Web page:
One of my favorite quotes is, “The excess of a virtue is a vice;” I believe that Aristotle originated it. That said, you’ve already peeped the header for this tip, so you already know where I’m going with it, right? As much as I’m a fan of protective hairstyles (check out “This Is Your Summertime Protective Style Cheat Sheet,” “This Is How To Know Your Protective Style Ain't Workin'”) — and wigs qualify, by the way (check out “This Is The Way To Properly Care For Your Hair While Rockin' A Wig”) — I also know that they weren’t supposed to be in our hair for more than 6-8 weeks at a time (tops).
Between the tension of tight braids and twists, our scalp needing some TLC, ends needing to be trimmed, and hair simply needing to REST — whether it’s box braids, crown braids, lace fronts, sew-ins, passion twists, faux locs…whatever you’ve got goin’ on, chile, if your ultimate goal is growth, you can’t be living in a protective style 365 days out of the year. It’s counterproductive at best and damaging at worst. So yeah, find ways to enjoy your hair without constantly relying on protective styling. Sometimes wearing them? Cool. All the time? Not cool.
4. Master How to Naturally Stretch Your Tresses
If your hair is 4-type, congrats! The reason why I say that is because, although you have the tightest curls (which can make it feel like your hair is never growing), you also have the most versatility; especially when it comes to getting through the growing-out phases. Don’t believe me? When you get a chance, go to YouTube and put “stretch 4-type hair” in the search field to have your mind blown (some examples are here, here, and here)!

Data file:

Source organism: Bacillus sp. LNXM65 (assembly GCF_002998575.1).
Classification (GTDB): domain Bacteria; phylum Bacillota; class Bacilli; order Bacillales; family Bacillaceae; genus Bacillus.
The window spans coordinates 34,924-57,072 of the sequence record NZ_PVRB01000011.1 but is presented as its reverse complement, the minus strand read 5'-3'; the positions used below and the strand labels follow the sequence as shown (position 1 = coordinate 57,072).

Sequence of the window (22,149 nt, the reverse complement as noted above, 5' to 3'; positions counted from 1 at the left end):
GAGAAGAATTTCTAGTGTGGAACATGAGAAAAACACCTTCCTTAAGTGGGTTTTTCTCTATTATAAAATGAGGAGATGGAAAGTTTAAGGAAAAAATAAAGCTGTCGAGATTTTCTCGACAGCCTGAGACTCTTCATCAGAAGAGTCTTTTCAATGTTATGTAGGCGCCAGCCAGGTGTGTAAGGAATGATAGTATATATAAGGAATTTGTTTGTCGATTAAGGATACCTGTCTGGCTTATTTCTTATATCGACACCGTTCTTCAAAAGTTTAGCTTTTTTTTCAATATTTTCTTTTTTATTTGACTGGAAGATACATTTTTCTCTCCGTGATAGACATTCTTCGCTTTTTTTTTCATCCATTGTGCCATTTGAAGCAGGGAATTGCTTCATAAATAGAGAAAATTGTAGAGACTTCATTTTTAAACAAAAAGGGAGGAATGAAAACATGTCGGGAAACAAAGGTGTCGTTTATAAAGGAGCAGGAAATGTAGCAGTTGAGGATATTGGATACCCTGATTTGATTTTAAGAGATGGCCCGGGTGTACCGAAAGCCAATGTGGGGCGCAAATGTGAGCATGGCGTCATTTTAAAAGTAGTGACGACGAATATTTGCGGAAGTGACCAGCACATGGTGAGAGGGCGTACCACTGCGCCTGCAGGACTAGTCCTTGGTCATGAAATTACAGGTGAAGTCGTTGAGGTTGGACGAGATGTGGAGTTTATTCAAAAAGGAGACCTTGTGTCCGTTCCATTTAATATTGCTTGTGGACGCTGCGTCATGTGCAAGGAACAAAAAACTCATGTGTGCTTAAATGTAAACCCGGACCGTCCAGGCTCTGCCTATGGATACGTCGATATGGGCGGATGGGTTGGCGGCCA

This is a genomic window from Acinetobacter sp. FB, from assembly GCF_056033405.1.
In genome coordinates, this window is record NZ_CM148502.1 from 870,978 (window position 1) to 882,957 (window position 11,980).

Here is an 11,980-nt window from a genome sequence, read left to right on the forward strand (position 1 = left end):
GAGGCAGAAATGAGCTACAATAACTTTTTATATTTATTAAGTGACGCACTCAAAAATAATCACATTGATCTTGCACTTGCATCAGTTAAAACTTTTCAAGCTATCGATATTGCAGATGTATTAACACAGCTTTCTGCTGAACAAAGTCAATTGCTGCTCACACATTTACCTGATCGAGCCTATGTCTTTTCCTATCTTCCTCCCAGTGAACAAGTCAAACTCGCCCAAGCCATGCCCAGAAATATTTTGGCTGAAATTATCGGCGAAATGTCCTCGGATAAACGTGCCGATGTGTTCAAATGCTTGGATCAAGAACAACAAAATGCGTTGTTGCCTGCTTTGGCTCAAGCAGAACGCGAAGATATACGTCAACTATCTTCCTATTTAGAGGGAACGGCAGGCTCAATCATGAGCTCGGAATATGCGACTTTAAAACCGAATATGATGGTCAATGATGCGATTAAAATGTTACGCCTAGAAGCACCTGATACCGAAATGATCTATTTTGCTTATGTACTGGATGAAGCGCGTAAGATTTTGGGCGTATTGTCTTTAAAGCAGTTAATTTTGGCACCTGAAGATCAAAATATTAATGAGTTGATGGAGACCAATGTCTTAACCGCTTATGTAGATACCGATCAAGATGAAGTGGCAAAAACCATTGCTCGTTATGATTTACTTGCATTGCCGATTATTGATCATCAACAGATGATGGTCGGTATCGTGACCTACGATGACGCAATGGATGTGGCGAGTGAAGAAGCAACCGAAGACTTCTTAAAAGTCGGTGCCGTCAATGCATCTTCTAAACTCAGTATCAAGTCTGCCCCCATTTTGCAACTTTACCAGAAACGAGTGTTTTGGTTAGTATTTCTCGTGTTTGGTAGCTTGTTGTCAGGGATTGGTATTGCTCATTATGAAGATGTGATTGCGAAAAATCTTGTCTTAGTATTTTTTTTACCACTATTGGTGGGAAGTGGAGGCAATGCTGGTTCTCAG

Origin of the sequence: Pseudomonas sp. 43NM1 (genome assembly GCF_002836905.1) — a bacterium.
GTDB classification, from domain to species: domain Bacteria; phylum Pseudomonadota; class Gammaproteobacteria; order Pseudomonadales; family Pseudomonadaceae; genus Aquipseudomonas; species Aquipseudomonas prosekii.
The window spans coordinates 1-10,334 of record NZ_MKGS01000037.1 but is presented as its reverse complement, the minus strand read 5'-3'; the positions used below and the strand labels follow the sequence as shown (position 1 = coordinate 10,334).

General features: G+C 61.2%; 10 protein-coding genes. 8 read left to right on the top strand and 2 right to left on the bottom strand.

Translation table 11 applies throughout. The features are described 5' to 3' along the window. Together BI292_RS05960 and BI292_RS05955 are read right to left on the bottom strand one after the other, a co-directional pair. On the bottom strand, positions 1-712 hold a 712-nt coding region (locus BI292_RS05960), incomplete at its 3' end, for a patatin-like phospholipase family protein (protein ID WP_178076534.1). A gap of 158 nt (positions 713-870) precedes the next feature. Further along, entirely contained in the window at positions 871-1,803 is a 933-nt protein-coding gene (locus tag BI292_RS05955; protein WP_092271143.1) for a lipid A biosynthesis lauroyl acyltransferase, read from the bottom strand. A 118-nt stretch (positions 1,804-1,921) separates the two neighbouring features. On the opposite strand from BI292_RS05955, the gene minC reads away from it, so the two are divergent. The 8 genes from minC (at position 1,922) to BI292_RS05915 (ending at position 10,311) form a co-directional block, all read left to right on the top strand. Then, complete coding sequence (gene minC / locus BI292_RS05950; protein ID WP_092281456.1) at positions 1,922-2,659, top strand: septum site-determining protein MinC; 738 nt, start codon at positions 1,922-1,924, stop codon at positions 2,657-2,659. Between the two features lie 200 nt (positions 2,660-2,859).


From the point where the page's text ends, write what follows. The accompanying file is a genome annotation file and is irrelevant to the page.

It really is amazing how many of us can think that, just because our curls aren’t loose, we’re not gaining inches when that typically couldn’t be further from the truth. So, while it really is a good idea to keep hair manipulation down to a minimum, if you want to stretch out your tresses in order to stay motivated, get into braiding, banding, or stretching out your wash ‘n gos AFTER they are dry.
Knowing that there are heatless (meaning less damaging) ways to have longer hair? How liberating is that?
5. Take Wash ‘n Gos Up a Notch